The Office of Fair Trading (OFT) has told payday lenders that its powers to immediately suspend consumer credit licences will only be used in “urgent” circumstances.
David Fisher, director of consumer credit at the OFT, told delegates at the Consumer Credit Trade Association (CCTA) conference on 8 November that its new powers to intervene would be employed “carefully” and only in order to protect consumers.
The organisation launched a consultation on the new powers last month, with final guidance due to be published in February 2013.
Under the new rules, businesses will not be able to continue trading until the end of the appeals process.
At the CCTA conference Peter Stimson, managing director of CoreLogic Teletrack, a UK credit reference agency that serves the short-term credit market, revealed that the average income of a payday borrower is £16,600.
In his presentation, Stimson said that its data on two million UK payday applicants “strongly indicated” that, on average, they are in lower paid jobs with less career and income progression.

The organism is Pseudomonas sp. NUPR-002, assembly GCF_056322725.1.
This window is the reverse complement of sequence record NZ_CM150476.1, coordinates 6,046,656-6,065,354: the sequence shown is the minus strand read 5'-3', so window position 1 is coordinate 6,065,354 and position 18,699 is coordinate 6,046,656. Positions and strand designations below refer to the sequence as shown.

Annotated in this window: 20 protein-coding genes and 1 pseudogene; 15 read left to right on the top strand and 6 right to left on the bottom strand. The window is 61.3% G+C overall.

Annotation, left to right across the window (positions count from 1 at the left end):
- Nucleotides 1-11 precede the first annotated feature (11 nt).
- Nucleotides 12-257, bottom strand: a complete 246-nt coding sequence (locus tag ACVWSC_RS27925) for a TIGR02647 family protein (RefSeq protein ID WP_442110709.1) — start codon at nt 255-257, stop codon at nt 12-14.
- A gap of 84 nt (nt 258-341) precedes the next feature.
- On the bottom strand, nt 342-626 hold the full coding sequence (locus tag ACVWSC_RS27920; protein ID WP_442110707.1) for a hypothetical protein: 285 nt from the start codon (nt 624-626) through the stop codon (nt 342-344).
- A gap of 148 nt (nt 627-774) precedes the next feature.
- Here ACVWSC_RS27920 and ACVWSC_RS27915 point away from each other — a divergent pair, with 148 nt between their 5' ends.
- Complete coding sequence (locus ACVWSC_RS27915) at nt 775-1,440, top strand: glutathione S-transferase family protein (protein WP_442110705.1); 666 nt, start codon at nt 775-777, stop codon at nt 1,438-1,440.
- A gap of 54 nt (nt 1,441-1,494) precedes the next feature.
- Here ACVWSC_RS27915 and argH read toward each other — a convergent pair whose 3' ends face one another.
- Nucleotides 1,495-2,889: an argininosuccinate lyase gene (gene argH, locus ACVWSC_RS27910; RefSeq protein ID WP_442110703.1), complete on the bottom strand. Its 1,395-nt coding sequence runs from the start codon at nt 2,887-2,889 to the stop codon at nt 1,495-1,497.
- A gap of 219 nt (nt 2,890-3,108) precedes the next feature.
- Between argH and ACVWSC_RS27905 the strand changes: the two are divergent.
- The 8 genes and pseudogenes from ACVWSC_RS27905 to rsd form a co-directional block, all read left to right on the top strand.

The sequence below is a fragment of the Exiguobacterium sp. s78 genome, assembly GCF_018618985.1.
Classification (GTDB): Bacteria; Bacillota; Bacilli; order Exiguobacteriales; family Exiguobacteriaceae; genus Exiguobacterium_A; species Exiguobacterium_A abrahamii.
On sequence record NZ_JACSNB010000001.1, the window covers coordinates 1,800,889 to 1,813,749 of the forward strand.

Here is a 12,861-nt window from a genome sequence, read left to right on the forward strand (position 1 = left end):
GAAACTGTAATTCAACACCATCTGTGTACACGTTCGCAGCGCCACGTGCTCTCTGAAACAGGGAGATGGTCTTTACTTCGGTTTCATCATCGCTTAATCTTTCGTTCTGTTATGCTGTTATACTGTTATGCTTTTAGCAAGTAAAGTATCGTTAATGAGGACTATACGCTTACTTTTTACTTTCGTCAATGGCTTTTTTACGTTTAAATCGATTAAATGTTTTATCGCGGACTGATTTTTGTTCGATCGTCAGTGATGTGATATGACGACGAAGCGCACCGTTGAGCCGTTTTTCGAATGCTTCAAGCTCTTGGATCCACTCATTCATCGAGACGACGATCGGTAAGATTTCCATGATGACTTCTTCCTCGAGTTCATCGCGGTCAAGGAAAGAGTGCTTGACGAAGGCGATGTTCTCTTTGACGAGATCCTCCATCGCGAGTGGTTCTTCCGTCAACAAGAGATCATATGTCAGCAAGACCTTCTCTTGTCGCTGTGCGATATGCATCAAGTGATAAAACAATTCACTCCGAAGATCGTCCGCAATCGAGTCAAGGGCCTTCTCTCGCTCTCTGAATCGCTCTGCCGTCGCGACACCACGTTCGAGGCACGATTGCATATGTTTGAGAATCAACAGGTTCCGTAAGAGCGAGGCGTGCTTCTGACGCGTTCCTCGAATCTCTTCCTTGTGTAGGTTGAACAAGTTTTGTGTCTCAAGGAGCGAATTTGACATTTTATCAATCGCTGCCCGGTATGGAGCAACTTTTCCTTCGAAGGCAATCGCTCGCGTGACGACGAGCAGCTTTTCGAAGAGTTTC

Figures from CoreLogic found a strong correlation between age and borrowing, with 57% of those who had taken out a payday loan under the age of 35 and 34% over the age of 40, among a sample of one million payday borrowers compared to mortgage customers.
According to Stimson, one in eight online applications for payday loans is approved.
But Henry Raine, head of regulatory at payday lender Wonga, questioned the validity of CoreLogic’s data on the basis that it was not representative of a large proportion of the short-term credit market.
He added: “A number of us don’t subscribe to your service.”
When Stimson challenged him to disclose Wonga’s figures on the industry, Raine referred delegates to its OpenWonga website.